I often meet with families regarding issues of planning their wills and trusts. Frankly, it is often a dreaded event for them. The truth is that most are well equipped when it comes to running their business at high-performing levels. But few are equipped to pass on their business.
Similarly, they all typically have some idea of how much wealth they’ll pass on to their children. But few are equipped to discuss how they’ll pass on their legacy. Their legacy should not be confused with financial wealth. In fact, the more uncertain they are of their legacy, the more uncertain they’ll be in passing on financial wealth.
A legacy is the treasure of a family. Treasure is defined more broadly than money. It is the combination of social, spiritual, financial, and intellectual capital. The more intentional a family has been in building social, spiritual, and intellectual capital, the more likely they can pass on financial capital.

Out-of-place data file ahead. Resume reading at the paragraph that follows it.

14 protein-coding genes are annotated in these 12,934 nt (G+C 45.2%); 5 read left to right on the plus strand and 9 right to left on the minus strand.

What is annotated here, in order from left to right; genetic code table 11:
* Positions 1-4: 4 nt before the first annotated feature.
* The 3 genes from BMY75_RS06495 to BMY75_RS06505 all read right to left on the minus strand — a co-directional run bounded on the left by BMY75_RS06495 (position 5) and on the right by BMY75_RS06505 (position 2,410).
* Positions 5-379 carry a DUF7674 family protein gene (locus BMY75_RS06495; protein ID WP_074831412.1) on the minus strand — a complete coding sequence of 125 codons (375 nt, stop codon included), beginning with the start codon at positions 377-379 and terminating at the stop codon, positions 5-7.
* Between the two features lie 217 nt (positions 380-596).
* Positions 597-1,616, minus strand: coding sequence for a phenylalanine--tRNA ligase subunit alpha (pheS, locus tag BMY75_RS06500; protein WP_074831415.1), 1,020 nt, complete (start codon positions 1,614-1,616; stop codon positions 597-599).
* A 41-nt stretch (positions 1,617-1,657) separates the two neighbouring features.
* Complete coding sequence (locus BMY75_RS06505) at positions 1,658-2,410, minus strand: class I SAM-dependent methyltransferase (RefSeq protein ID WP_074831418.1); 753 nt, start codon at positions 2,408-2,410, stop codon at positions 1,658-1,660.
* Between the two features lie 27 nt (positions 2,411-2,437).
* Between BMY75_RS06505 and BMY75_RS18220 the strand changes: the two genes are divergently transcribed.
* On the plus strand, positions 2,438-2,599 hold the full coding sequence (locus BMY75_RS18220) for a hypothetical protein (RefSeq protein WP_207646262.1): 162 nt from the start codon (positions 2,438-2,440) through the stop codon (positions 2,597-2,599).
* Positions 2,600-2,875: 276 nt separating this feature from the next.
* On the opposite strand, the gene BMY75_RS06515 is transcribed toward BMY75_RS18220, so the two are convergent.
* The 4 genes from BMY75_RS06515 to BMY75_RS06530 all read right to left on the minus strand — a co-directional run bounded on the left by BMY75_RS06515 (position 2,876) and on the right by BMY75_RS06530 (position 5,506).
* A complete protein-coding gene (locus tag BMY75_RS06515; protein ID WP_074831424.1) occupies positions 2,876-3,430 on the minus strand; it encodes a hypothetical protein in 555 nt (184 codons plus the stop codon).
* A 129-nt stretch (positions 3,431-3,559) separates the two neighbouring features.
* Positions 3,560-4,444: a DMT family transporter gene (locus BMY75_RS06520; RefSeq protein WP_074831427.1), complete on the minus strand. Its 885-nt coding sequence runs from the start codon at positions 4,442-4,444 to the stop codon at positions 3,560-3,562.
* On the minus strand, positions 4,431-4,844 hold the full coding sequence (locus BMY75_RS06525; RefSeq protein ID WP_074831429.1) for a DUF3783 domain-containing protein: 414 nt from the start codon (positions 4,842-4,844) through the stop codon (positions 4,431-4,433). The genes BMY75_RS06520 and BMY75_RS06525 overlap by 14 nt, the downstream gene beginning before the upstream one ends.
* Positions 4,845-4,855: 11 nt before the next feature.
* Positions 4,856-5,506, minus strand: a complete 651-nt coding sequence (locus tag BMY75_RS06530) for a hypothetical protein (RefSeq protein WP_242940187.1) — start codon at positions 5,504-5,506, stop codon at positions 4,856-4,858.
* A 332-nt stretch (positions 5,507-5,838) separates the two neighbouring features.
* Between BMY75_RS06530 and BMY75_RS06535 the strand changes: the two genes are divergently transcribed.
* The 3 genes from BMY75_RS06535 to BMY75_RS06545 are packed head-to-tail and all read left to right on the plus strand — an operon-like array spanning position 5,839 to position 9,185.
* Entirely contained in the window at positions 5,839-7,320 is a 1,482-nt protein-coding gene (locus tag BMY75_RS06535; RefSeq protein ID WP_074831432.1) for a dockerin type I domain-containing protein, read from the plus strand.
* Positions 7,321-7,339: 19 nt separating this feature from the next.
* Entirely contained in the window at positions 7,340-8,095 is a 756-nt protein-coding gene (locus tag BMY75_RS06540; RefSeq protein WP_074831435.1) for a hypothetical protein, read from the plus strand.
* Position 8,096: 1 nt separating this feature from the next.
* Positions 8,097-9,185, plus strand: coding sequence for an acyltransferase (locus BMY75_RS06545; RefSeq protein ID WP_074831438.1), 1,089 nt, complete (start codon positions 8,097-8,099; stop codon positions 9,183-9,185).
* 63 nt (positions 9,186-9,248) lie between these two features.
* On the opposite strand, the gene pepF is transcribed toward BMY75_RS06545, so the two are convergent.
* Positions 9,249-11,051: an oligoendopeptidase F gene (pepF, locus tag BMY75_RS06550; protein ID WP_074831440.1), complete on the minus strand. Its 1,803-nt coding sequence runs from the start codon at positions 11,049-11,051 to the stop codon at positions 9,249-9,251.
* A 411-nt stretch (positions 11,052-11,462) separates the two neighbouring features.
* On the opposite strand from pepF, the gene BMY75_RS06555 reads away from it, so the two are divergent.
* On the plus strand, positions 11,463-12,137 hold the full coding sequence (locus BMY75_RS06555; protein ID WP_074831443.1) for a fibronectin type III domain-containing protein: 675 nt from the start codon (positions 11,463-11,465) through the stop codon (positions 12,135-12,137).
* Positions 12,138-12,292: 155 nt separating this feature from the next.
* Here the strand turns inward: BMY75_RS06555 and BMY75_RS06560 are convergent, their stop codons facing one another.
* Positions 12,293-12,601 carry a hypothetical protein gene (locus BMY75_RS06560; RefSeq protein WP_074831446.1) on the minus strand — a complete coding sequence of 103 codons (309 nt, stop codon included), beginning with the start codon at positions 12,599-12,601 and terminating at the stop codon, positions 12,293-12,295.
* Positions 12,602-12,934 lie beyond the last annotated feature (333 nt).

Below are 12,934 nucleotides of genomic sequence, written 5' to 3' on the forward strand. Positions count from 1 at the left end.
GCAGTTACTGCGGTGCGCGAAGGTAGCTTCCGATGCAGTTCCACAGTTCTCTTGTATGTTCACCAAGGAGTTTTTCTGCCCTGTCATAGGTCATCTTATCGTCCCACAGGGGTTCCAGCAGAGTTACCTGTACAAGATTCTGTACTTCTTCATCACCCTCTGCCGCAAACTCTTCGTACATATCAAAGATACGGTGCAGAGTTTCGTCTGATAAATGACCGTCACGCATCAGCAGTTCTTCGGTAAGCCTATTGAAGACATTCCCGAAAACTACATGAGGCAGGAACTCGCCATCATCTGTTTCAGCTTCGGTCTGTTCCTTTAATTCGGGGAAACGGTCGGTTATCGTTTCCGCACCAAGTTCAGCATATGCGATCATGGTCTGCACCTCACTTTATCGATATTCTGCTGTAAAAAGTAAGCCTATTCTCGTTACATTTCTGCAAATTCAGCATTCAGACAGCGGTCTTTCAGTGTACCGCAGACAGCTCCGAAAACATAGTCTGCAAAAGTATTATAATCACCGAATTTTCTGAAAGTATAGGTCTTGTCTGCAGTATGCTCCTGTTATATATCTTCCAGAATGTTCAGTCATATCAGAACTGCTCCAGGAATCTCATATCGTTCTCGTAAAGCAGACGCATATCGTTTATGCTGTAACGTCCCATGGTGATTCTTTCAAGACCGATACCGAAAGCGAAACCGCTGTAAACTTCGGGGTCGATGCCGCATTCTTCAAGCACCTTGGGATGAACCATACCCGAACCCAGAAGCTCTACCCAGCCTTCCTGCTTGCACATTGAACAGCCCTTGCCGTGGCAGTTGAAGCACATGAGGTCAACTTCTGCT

So how do you pass on your legacy? Andy Crouch, in his book Culture Making, describes it in part (paraphrased) as learning to tell the stories of your culture/family and relate them to everyday life.
Tell the story of your family. Go back to the beginning—from birth to the present. Tell the people, ideas, and events that shaped you positively and negatively. These are the rich fabric that make up a legacy. Tell them over and over again.
How well the fabric has been woven will tell us how much it can hold.
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Published September 28, 2010
Topics: Estate Planning